Notice that not only does windowToCanvas() subtract the left and top of the canvas’s bounding box from the x and y window coordinates, it also scales those coordinates when the canvas element’s size differs from the size of the drawing surface. See Section 1.1.1, “Canvas Element Size vs. Drawing Surface Size,” on p. 5 for an explanation of canvas element size versus canvas drawing surface size.

The HTML for the application shown in Figure 1.14 is listed in Example 1.5, and the JavaScript is listed in Example 1.6.

Example 1.5. A sprite sheet inspector: HTML

<!DOCTYPE html>
   <head>
     <title>Sprite sheets</title>

     <style>
        body {
           background: #dddddd;
        }

        #canvas {
           position: absolute;
           left: 0px;
           top: 20px;
           margin: 20px;
           background: #ffffff;
           border: thin inset rgba(100,150,230,0.5);
           cursor: pointer;
        }

        #readout {
           margin-top: 10px;
           margin-left: 15px;
           color:# blue;
        }
     </style>
  </head>

  <body>
    <div id='readout'></div>

    <canvas id='canvas' width='500' height='250'>
      Canvas not supported
    </canvas>

    <script src='example.js'></script>
  </body>
</html>

Example 1.6. A sprite sheet inspector: JavaScript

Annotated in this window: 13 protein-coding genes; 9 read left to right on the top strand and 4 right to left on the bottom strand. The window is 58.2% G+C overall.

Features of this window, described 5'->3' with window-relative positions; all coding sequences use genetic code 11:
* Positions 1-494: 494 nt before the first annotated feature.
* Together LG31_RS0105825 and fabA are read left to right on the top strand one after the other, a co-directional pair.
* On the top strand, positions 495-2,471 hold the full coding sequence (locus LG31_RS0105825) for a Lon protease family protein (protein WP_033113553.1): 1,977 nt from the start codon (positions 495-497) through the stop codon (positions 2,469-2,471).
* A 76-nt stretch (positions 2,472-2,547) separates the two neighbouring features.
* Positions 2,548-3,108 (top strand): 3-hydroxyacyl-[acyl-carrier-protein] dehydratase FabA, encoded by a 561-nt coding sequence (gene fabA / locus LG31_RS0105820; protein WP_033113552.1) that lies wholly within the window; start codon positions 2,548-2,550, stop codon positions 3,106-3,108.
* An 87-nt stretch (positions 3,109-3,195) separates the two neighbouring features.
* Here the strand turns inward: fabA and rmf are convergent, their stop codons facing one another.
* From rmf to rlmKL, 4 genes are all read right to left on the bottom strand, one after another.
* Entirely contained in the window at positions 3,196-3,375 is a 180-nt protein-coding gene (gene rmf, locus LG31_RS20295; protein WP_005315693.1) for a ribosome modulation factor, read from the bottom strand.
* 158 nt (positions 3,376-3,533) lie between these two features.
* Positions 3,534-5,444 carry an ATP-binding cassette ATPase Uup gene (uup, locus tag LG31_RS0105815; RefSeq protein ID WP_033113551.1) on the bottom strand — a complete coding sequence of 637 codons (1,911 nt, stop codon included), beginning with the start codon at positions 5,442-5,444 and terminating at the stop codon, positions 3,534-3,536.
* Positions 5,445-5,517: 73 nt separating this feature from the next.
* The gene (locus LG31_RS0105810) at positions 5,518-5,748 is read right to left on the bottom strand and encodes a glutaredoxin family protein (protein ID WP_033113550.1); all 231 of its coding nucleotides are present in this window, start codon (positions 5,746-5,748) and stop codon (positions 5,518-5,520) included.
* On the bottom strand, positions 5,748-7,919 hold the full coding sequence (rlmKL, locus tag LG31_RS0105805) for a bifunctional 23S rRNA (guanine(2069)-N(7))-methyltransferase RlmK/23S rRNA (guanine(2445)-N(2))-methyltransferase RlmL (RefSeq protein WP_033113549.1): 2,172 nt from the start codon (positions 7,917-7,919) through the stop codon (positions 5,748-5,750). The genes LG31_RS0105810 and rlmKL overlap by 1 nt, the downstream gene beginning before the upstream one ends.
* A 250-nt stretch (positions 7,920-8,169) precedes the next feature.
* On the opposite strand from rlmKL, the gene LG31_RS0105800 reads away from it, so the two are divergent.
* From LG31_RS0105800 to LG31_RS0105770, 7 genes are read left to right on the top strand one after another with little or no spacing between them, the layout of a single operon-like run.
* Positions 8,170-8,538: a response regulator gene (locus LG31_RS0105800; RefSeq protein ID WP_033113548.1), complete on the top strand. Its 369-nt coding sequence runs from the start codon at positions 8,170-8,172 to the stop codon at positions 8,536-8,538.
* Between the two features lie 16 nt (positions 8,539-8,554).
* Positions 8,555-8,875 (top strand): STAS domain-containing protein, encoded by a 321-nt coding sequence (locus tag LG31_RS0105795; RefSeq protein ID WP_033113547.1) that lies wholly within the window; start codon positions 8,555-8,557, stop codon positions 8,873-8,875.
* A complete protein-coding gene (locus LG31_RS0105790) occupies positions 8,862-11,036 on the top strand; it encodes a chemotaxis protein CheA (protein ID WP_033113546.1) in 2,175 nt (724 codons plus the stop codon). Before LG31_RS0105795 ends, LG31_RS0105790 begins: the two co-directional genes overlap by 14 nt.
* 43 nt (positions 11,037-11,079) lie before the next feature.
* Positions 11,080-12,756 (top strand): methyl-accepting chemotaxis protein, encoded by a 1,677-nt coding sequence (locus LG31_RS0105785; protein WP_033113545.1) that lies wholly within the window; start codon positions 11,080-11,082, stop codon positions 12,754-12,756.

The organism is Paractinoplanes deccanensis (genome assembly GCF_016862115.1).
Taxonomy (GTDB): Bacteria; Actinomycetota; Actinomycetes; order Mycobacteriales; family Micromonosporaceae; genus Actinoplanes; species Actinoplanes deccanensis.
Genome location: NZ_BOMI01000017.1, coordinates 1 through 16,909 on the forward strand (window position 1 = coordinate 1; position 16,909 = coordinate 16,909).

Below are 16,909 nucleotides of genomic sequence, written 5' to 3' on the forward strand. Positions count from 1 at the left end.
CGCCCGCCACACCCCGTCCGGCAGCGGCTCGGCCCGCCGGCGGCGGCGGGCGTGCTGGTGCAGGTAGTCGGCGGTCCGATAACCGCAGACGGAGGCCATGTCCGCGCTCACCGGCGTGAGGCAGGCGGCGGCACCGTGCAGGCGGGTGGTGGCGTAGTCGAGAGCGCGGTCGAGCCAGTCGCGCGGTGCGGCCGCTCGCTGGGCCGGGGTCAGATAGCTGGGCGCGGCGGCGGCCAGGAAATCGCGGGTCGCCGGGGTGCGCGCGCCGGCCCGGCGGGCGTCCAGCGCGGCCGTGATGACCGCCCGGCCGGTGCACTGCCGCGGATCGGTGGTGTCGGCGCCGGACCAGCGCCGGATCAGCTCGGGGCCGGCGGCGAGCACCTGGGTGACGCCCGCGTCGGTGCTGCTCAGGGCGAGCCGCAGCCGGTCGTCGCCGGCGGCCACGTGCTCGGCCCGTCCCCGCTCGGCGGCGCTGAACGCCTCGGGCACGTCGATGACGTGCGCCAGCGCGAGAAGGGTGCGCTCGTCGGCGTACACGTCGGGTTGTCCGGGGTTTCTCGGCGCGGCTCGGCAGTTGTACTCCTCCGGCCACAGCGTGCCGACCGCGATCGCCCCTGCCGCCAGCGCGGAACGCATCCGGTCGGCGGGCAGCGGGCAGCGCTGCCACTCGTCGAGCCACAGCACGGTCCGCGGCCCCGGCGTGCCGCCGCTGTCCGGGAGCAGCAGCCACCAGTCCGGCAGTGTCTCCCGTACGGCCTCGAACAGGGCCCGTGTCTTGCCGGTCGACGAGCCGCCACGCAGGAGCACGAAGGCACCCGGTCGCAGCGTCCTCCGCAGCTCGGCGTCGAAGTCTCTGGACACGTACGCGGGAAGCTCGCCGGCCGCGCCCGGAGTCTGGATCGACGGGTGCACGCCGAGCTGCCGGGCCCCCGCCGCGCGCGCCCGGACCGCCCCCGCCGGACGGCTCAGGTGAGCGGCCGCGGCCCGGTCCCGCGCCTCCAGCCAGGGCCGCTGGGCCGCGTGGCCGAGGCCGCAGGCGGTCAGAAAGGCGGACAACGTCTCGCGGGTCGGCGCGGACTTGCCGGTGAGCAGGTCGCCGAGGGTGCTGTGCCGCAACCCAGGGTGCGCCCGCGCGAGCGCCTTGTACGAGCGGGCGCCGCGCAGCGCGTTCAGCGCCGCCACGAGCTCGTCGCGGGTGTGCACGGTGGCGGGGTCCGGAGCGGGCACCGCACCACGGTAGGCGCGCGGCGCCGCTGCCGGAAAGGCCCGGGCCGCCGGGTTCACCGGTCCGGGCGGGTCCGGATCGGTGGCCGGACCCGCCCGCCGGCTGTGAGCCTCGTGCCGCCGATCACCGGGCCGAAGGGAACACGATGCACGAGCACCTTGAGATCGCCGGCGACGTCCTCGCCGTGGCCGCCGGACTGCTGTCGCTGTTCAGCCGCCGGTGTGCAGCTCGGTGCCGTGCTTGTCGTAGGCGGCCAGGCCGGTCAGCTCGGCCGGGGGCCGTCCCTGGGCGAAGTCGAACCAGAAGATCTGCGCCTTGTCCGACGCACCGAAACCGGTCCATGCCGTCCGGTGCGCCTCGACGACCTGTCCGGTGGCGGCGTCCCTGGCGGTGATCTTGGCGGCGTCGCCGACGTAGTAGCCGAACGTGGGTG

var canvas = document.getElementById('canvas'),
    readout = document.getElementById('readout'),
    context = canvas.getContext('2d'),
    spritesheet = new Image();

// Functions..........................................................

function windowToCanvas(canvas, x, y) {
   var bbox = canvas.getBoundingClientRect();
   return { x: x - bbox.left * (canvas.width  / bbox.width),
            y: y - bbox.top  * (canvas.height / bbox.height)
          };
}

function drawBackground() {
   var VERTICAL_LINE_SPACING = 12,
       i = context.canvas.height;

   context.clearRect(0,0,canvas.width,canvas.height);
   context.strokeStyle = 'lightgray';
   context.lineWidth = 0.5;

   while(i > VERTICAL_LINE_SPACING*4) {
      context.beginPath();
      context.moveTo(0, i);
      context.lineTo(context.canvas.width, i);
      context.stroke();
      i -= VERTICAL_LINE_SPACING;
   }
}

function drawSpritesheet() {
   context.drawImage(spritesheet, 0, 0);
}

function drawGuidelines(x, y) {
   context.strokeStyle = 'rgba(0,0,230,0.8)';
   context.lineWidth = 0.5;
   drawVerticalLine(x);
   drawHorizontalLine(y);
}

function updateReadout(x, y) {
   readout.innerText = '(' + x.toFixed(0) + ', ' + y.toFixed(0) + ')';
}

function drawHorizontalLine (y) {
   context.beginPath();
   context.moveTo(0,y + 0.5);
   context.lineTo(context.canvas.width, y + 0.5);
   context.stroke();
}

function drawVerticalLine (x) {
   context.beginPath();
   context.moveTo(x + 0.5, 0);
   context.lineTo(x + 0.5, context.canvas.height);
   context.stroke();
}

// Event handlers.....................................................

canvas.onmousemove = function (e) {
   var loc = windowToCanvas(canvas, e.clientX, e.clientY);

   drawBackground();
   drawSpritesheet();
   drawGuidelines(loc.x, loc.y);
   updateReadout(loc.x, loc.y);
};

// Initialization.....................................................

spritesheet.src = 'running-sprite-sheet.png';
spritesheet.onload = function(e) {